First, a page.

Polynesian / including Maori Creator god. One of the children of RANGINUI and PAPATUANUKU who created mankind. In some Polynesian traditions he is represented as the first man, akin to Adam. The word is also incorporated in tikiwananga or “god stick,” which describes the wooden or stone images of deities that are usually minimally worked and stand about 19.5 inches tall. Only thirty or so examples of these are known, most having been destroyed by Christian missions. The celebrated large Maori totems are depictions of ancestors who appear as human / bird or reptile hybrids. Also Ki'i (Hawaiian)....
Deities name
"Citlalatonac (glowing star)"
Aztec / Mesoamerican / Mexico Creator god. One of the deities collectively clåśśed as the OMETEOTL complex. His consort is CITLALICUE. Between them they created the stars of the night sky....
Deities name
"Cipactonal"
Aztec / Mesoamerican / Mexico Creator god. One of the deities collectively clåśśed as the OMETEOTL complex....
Deities name
"Alatangana"
Kono / eastern Guinea, West Africa Creator god. One of two creator deities; the other is SA. ALATANGANA created land from swamp and placed vegetation on earth. VAJRAPANI and a large number of minor names.See also AMITABHA, AMOGHASIDDHI, RATNASAMBHAVA and VAIROCANA....
Deities name
"Hachacyum (our very lord)"
Mayan / Lacandon, Mesoamerican / Mexico Creator god. The creator of the world åśśisted by three other deities, his consort and two brothers, one of whom is Sucunyum, his counterpart (or alter ego) in the underworld. Also Nohochacyum (our great lord)....
Deities name
"Ehecatl"
Aztec / Mesoamerican / Mexico Creator god. The Sun deity representing the second of the five world ages, each of which lasted for 2028 heavenly years, each heavenly year being fifty-two terrestrial years. Assigned to the air or wind and presided over by QUETZALCOATL, to whose complex of deities he belongs. According to tradition, the age ended in a cataclysmic destruction caused by hurricanes. All humanity turned into monkeys. Illustrated by the “Stone of the Four Suns” [Yale Peabody Museum]. Also (4) Ehecatl; Ehecatonatiuh....
Deities name
"BRARMA (the creator)"
Hindu / India Creator god. With VIS'NU and SIVA, Brahma is one of a trinity of supreme creator deities in the Hindu pantheon. Brahma is depicted with four heads, often bearded, facing in four directions, and with four hands, sometimes with one of them raised in blessing or promise. As a god of knowledge he often carries the Vedas (earliest Sanskrit mythology said to have sprung from his head) in one of his hands. According to one legendary source he was created from the right side of the primordial creator force....
Goddess name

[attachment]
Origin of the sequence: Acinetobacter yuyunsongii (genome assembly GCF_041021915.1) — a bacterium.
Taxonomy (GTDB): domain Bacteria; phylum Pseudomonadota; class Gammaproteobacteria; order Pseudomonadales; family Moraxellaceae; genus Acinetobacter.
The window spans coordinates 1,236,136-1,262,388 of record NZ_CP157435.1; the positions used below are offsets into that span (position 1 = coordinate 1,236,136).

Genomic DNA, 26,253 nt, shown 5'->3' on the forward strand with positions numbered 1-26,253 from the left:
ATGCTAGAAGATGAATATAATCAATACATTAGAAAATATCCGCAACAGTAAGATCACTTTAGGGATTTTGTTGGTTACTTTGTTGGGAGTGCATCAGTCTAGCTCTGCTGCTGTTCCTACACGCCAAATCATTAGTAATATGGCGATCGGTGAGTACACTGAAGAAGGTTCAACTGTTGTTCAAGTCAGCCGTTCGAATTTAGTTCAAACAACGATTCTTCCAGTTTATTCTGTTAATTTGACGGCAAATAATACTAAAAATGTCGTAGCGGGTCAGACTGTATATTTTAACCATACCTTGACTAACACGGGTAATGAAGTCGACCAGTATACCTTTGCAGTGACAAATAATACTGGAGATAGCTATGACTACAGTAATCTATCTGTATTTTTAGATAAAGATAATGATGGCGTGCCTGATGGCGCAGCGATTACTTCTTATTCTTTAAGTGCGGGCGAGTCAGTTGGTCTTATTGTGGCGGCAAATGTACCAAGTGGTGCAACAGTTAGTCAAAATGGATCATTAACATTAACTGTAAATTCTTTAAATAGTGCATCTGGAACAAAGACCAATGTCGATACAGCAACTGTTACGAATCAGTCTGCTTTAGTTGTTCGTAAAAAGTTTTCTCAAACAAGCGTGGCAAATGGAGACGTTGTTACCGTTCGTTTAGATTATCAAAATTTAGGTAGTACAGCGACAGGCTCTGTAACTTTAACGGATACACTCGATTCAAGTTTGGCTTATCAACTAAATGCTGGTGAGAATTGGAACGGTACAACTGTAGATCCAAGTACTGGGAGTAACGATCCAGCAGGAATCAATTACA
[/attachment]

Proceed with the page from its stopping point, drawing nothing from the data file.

"Citlalicue (her skirt is a star)"
Aztec / Mesoamerican / Mexico Creator goddess. One of the deities collectively clåśśed as the Ometeotl complex. Her consort is Citlalatonac. Between them they created the stars of the night sky....
Deities name
"Kabiri"
Greek deities and very mysterious gods with the ancient nations, including the Israelites, and were held in the highest veneration at Thebes, Lemnos, Phrygia, Macedonia, and at Samothrace.
Deities name
"Riiki and Rigi"
Micronesia deities who held up the sky. Micronesia
Deities name
"Karuilers siunes"
Syria deities who were taken over by the Hittites in as gods of all oaths Syria
Goddess name
"Aticandika (exceedingly great)"
Hindu / Puranic Distinct form of the goddess DURGA. One of a group of nine deities, known as the “nine durgas.”...
Deities name
"Nai-No-Kami"
Shinto / Japan earthquake god. One of the RAIJIN deities responsible for thunder, storms and Rain. His worship began in AD 599....
Deities name
"Cakra (wheel)"
Hindu Embodiment of the creator's mind. Emerging in the form of a six-spoked wheel (less frequently eight) which also epitomizes the påśśage of time, and is a symbol of wholeness and protection. Particularly åśśociated with VISNU and KRSNA, the cakra is a common attribute held by many deities. It is probably of great antiquity since it is known from the time of the Indus Valley civilization (prior to 1700 BC). In Jainism and Buddhism it is the “wheel of the law” which leads to perfection....
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8 ways to attend college for free

1. Grants and scholarships
Financial aid — the traditional way of eliminating college costs — is still available. To increase the odds of landing grants and scholarships, Doug Hewitt, co-author of “Free College Resource Book,” advises students to fill out the Free Application for Federal Student Aid, or FAFSA, and then focus on local prizes.